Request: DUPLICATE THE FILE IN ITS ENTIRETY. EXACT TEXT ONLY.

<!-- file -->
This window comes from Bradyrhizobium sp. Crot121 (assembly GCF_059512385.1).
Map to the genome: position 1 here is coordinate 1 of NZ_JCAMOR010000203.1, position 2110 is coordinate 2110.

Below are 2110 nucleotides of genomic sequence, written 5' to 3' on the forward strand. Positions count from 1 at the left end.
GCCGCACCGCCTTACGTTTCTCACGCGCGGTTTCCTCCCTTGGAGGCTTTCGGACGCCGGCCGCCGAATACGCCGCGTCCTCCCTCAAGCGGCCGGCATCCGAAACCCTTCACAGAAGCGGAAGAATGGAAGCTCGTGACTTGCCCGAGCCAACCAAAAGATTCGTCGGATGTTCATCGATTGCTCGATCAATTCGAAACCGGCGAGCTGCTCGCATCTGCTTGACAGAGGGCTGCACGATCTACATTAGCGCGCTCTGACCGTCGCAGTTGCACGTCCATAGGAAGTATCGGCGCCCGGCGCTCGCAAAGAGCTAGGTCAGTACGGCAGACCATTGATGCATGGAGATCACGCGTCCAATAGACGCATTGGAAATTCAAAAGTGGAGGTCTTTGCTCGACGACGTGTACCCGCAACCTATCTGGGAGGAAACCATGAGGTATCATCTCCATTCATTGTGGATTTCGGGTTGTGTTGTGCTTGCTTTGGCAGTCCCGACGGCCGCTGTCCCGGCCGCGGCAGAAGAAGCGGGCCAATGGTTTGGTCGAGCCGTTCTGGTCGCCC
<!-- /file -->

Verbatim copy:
This window comes from Bradyrhizobium sp. Crot121 (assembly GCF_059512385.1).
Map to the genome: position 1 here is coordinate 1 of NZ_JCAMOR010000203.1, position 2110 is coordinate 2110.

Below are 2110 nucleotides of genomic sequence, written 5' to 3' on the forward strand. Positions count from 1 at the left end.
GCCGCACCGCCTTACGTTTCTCACGCGCGGTTTCCTCCCTTGGAGGCTTTCGGACGCCGGCCGCCGAATACGCCGCGTCCTCCCTCAAGCGGCCGGCATCCGAAACCCTTCACAGAAGCGGAAGAATGGAAGCTCGTGACTTGCCCGAGCCAACCAAAAGATTCGTCGGATGTTCATCGATTGCTCGATCAATTCGAAACCGGCGAGCTGCTCGCATCTGCTTGACAGAGGGCTGCACGATCTACATTAGCGCGCTCTGACCGTCGCAGTTGCACGTCCATAGGAAGTATCGGCGCCCGGCGCTCGCAAAGAGCTAGGTCAGTACGGCAGACCATTGATGCATGGAGATCACGCGTCCAATAGACGCATTGGAAATTCAAAAGTGGAGGTCTTTGCTCGACGACGTGTACCCGCAACCTATCTGGGAGGAAACCATGAGGTATCATCTCCATTCATTGTGGATTTCGGGTTGTGTTGTGCTTGCTTTGGCAGTCCCGACGGCCGCTGTCCCGGCCGCGGCAGAAGAAGCGGGCCAATGGTTTGGTCGAGCCGTTCTGGTCGCCC